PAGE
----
CAROLINE SLAUGHTER: I don't know, because I don't know what the trends are going to be. I think we're in such a weird time in general and things are shifting so radically so quickly, but I know for myself that I have an integrity as a storyteller, that I want to continue putting things out in the world that actually do add to the generosity and goodness, and that's all I can say is just sort of my own trajectory.

FRANK BLAKE: So I'm going to final question, as you said, we're in the holiday season for this episode, and it's always struck me that part of the storytelling around the holiday season is about awe, and people being awe, struck by whatever it is, by something. So there's something that's just left you in awe, and what would that thing be?

CAROLINE SLAUGHTER: I have two nephews and a niece, and the way they look at the world with this childlike wonder is just so contagious. And I think being able to look at things through their eyes when I'm with them, that brings me a sense of awe that I don't find in my everyday life all the time. I think I take things for granted, but when I'm with them, every little thing, even a donut is just so exciting. And I recently watched ET, which is my favorite film with my niece, and I love ET, it's why I wanted to be a filmmaker. The way that I felt watching that as a kid, it just made me want to do it. But my niece was watching it and to see her so engrossed in it, and just having that reaction that I had when I was younger, that brought me a sense of awe.

FRANK BLAKE: Yeah. Seeing things through a child's eye is maybe one of the best ways of experience being awe-struck.

CAROLINE SLAUGHTER: And for some reason, Christmas is that. I don't know if it's the films or what, but it brings you back to be… it's nostalgia. It brings you back to being a child again. Do you feel like that?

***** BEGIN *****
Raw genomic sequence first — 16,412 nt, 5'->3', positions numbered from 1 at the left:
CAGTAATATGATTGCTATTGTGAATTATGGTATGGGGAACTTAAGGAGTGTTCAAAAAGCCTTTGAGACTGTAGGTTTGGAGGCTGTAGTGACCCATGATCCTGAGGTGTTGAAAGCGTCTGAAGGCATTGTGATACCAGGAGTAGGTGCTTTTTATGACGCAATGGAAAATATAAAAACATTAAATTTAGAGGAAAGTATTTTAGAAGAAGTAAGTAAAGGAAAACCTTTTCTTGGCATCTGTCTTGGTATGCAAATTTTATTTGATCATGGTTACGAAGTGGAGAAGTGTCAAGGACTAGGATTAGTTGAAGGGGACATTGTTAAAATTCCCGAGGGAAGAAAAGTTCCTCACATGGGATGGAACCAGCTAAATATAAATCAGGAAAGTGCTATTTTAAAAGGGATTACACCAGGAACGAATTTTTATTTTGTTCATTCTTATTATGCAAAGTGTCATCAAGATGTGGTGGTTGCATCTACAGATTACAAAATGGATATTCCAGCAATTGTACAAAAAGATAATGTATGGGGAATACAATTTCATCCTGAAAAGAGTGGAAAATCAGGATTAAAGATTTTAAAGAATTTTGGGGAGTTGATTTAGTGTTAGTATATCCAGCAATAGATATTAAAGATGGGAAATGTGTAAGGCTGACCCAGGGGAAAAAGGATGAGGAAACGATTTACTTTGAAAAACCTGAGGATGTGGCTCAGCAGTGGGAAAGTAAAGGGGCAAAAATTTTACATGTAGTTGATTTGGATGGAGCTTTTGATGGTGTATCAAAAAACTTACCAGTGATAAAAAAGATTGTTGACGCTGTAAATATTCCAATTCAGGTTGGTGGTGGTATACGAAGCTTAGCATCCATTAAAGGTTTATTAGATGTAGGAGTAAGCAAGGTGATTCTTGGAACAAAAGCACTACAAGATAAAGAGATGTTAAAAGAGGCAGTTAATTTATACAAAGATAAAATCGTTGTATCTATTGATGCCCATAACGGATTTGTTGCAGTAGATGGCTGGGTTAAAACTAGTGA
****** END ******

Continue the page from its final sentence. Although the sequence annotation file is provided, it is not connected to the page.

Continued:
FRANK BLAKE: Yeah, absolutely. Without a doubt. Without a doubt. So Caroline, this has been terrific. Thank you so much, and again, thank you for all the great advice and counsel you've given Crazy Good Turns. You mentioned one project that you're working on, Tom Slick, are there others that you want to give a mention to before this podcast ends?

CAROLINE SLAUGHTER: Sure. I'm doing a podcast with Headspace called Hung Up and it's about relationships. It's going to be really interesting and pretty fun. And that's coming out, I think in April, and then Tom Slick should be coming out around that same time as well. So April, 2022.

FRANK BLAKE: All right. Excellent. Thank you so much, Caroline.


In response to our November episode, listener James VanWormer took the time to send us an email - and offered a great suggestion! Here's what he wrote:

I love your podcast. It is inspirational and a call to action. I often listen to a story and wonder how I could get involved in that cause. The two stories in the November episode brought me to tears.

There are so many crazy good turns that go unknown to a broad population, and I believe that adds to our society's negativity. It seems now, more than ever in my lifetime, there are groups creating division in our society.

People need to come together, and I think many want to, many are hesitant, or feel they don't have the time, to take the first step. If more people were exposed to how common kind acts really are they may be moved to perform a kind act as well, or at least be more aware and feel gratitude.

I think a good addition to the podcast would be to read a few examples of gratitude from people who were on the receiving end of someone performing a kind deed expecting nothing in return.

My team and I think James's idea is brilliant. So in this episode, we start out with exactly what James suggested: Stories of people who, whether by their acts or their example, give generously.

And to start it off, we share two stories: One from James himself, and one from me, about a Home Depot associate I met early on in my time there - who inspires me to this day.

Give Your Shout Out on CGT

I'd love to include your story of a kind deed someone did for you in an upcoming episode. Send examples of a time someone did something kind for you while expecting nothing in return. You can Tweet them to me at @frankblake, or email them to [email protected]. We'll share your stories in a future episode of Crazy Good Turns.